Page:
This wonderful issue has as much to do with conductor Andris Nelsons as it has with composer Richard Strauss. In view of this, I think some information on Nelson's life thus far would not be amiss. Indeed, Strauss's life is very well documented, and many are the sources to widen your knowledge on this giant of the twentieth century.
Andris Nelsons was born in Riga, Latvia, on 18 November 1978. His mother founded the first early music ensemble in Latvia, and his father was a choral conductor, cellist and teacher. Aged five, his mother and stepfather, a choral conductor, took him to a performance of Wagner's Tannhäuser, which Nelsons refers to as a profoundly formative experience. Quote: 'It had a hypnotic effect on me. I was overwhelmed by the music. I cried when Tannhäuser died. I still think this was the biggest thing that happened in my childhood.'
As a youth, Nelsons studied piano and took up the trumpet aged twelve. He also sang bass-baritone, with a special interest in early music, in his mother's ensemble. He studied for one summer at the Dartington International Summer School with Evelyn Tubb, and later served as a trumpeter with the orchestra of the Latvian National Opera. With time, Nelsons became enamoured with the baton, and his first studies were with Alexander Titov in St Petersburg. He also participated in conducting masterclasses with, among others, Neeme Järvi, and when an emergency in the trumpet section of the Oslo Philharmonic came about during an orchestra tour, he proved to be a more than capable substitute, bringing him to the attention of Mariss Jansons.
In 2003 Nelsons became principal conductor of the Latvian National Opera. Since then he has served as music director of the City of Birmingham Symphony Orchestra and as chief conductor of the Nordwestdeutsche Philharmonic and the Leipzig Gewandhaus Orchestra, of which he still is. He also guest-conducted at the Met and Bayreuth. At present he is music director of the Boston Symphony Orchestra, and, aged forty-three, Nelsons is one of today's foremost maestros of the baton.
Now to this musical mountain range of Richard Strauss that includes his greatest peaks in the symphonic poem and operatic genre, plus other miscellaneous orchestral pieces that are no less brilliant.
Listen — Richard Strauss: On the Summit (An Alpine Symphony)
(486 2040 track 55, 1:35-2:23) ℗ 2022 Boston Symphony Orchestra :
Andris Nelsons leads his two orchestras – the Boston Symphony Orchestra and the Leipzig Gewandhaus – in a groundbreaking transatlantic Richard Strauss project. This spectacular seven CD set presents three albums from each orchestra, but for the Festliches Präludium they join forces.
This marvellous anthology also features celebrated guest artists, pianist Yuja Wang (Burleske) and cellist Yo-Yo Ma (Don Quixote).
Listen — Richard Strauss: Burleske
(486 2040 track 19, 0:01-1:00) ℗ 2022 Gewandhaus zu Leipzig :
One must also mention Olivier Latry (organ), whose spirited playing contributed immensely to the successful recording of the Festliches Präludium made in November 2019 in Symphony Hall while the Gewandhaus was on tour in Boston.
Listen — Richard Strauss: Festliches Präludium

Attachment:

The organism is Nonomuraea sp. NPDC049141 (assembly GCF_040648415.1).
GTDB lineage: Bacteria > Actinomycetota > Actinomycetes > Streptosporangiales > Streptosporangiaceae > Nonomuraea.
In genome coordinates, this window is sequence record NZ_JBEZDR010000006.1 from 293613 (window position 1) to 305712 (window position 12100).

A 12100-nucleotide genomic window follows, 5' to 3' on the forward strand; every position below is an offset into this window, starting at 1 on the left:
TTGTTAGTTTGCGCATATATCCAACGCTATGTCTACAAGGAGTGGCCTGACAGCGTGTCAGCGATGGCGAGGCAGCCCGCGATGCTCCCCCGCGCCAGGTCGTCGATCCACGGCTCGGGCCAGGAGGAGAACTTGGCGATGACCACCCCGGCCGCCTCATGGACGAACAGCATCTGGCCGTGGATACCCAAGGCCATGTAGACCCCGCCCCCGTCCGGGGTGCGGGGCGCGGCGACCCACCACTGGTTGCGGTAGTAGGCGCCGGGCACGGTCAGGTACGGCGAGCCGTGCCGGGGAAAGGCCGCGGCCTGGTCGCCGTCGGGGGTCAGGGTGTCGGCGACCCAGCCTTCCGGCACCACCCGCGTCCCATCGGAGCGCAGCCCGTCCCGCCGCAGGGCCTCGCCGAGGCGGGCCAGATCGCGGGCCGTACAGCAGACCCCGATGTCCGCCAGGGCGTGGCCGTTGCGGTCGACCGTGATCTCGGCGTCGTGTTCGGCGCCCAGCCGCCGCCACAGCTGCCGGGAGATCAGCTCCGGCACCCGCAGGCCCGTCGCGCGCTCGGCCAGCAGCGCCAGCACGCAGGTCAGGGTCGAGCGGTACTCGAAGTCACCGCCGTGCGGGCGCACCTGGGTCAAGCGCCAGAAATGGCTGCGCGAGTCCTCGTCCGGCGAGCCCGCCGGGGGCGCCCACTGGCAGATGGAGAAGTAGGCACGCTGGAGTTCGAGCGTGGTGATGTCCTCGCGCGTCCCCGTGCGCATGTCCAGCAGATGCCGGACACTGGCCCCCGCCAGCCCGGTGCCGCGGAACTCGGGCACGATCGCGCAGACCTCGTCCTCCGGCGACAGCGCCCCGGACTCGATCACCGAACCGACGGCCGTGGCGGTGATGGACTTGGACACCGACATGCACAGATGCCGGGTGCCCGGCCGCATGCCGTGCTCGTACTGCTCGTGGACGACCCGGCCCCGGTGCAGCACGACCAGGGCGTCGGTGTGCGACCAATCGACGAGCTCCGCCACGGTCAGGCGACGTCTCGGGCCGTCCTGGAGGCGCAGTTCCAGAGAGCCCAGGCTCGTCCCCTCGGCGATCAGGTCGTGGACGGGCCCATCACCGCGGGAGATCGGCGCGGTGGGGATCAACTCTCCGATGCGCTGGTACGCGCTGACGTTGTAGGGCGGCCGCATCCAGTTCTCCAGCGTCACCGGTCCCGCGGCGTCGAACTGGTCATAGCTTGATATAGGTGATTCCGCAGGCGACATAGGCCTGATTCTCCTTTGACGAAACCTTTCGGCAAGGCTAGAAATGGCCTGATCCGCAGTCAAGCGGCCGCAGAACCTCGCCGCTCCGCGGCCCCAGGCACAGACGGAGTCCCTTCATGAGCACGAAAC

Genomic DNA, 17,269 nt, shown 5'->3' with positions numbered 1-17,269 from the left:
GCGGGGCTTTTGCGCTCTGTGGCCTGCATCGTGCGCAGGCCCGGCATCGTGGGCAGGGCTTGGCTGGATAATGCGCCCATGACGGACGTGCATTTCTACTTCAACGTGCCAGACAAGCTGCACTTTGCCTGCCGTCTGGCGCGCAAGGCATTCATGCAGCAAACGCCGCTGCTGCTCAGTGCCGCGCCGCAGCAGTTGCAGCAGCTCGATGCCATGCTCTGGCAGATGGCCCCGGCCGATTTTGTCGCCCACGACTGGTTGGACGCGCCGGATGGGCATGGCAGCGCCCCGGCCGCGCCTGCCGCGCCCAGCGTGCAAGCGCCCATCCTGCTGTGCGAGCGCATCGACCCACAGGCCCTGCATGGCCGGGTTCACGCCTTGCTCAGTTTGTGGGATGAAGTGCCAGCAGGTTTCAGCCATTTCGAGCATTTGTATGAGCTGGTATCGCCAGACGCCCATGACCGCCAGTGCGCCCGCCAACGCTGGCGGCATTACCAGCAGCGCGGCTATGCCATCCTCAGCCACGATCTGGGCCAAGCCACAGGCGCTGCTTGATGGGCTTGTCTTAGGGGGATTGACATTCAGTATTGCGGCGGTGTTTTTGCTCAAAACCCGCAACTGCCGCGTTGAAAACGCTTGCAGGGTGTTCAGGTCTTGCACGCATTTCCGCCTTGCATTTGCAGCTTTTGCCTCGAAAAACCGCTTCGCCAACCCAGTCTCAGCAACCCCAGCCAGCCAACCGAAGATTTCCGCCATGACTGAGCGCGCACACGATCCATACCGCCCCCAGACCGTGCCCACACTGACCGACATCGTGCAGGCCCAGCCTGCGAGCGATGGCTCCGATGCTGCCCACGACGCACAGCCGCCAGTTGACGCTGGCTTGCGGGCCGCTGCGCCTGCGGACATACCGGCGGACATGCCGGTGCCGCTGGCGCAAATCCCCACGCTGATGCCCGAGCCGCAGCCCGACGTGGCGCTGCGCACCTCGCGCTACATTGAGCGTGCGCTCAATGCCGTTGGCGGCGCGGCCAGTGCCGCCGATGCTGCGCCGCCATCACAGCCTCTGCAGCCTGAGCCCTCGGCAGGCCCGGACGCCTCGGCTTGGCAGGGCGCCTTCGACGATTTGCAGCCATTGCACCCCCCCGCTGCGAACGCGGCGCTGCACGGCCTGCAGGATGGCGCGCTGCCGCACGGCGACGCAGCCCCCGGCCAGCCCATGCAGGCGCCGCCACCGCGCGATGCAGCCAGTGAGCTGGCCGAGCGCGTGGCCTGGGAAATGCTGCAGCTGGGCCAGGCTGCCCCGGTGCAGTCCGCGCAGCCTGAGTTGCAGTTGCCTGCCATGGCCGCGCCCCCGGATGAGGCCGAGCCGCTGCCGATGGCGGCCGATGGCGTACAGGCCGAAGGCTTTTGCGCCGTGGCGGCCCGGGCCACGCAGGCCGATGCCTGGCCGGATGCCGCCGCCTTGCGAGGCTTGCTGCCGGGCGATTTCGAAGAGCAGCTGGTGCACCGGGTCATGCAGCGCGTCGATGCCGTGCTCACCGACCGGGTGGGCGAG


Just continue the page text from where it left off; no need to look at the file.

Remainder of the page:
(486 2040 track 93, 0:02-0:57) ℗ 2022 Boston Symphony Orchestra :
In Nelsons' own words: 'This joint Strauss project is very dear to my heart. Throughout the past few years it has been a source of hope and comfort. The music of Richard Strauss means so much to me in its great emotional scope, its story-telling powers and significant influence on the development of classical music. I am deeply grateful to have the opportunity to share it with our music communities in Boston and Leipzig and throughout the world. The collaborative efforts of the Boston Symphony Orchestra and the Gewandhausorchester are a dream come true for me, and I will be forever thankful to my dear colleagues at both orchestras and at Deutsche Grammophon for all they have done to achieve this unique project. Our hope is that these recordings will bring much joy and inspiration.'
Both orchestras have been working closely together since 2018. Their alliance project involves collaborative ventures on an organisational as well as artistic level and includes exchange programmes for the musicians, educational initiatives, shared commissions and complementary programmes on both sides of the Atlantic. Among these initiatives are an annual Boston Week in Leipzig and a Leipzig Week in Boston.
If memory serves me well, I cannot recall of any such undertaking dedicated to the whole orchestral output of Richard Strauss that grouped such a programme into one release. Intoxicating melodies, daring harmonies, seething passions, audacious orchestration and, above all, an uncanny ability for characterization, which makes the many characters depicted so believable: for example the cello in Don Quixote.
Listen — Richard Strauss: Don Quixote’s Death (Don Quixote)
(486 2040 track 33, 3:04-3:52) ℗ 2022 Boston Symphony Orchestra :
These, mainly, are the treasureable qualities of Strauss' music, and Nelsons, despite stiff competition in this repertoire, draws superlative performances from both orchestras, who are on top form throughout. Indeed, the temptation was to hear all seven CDs at one go, but that was impossible. Still, pacing the music over a number of days did not detract from my enjoyment; on the contrary, it strengthened my belief that Richard Strauss is undoubtedly one of the great orchestral wizards of all time.
Listen — Richard Strauss: Dance of the Seven Veils (Salome)
(486 2040 track 1, 9:13-10:09) ℗ 2022 Gewandhaus zu Leipzig :
This is a set for the ages, in luscious presentation and splendid sonics.
Copyright © 18 June 2022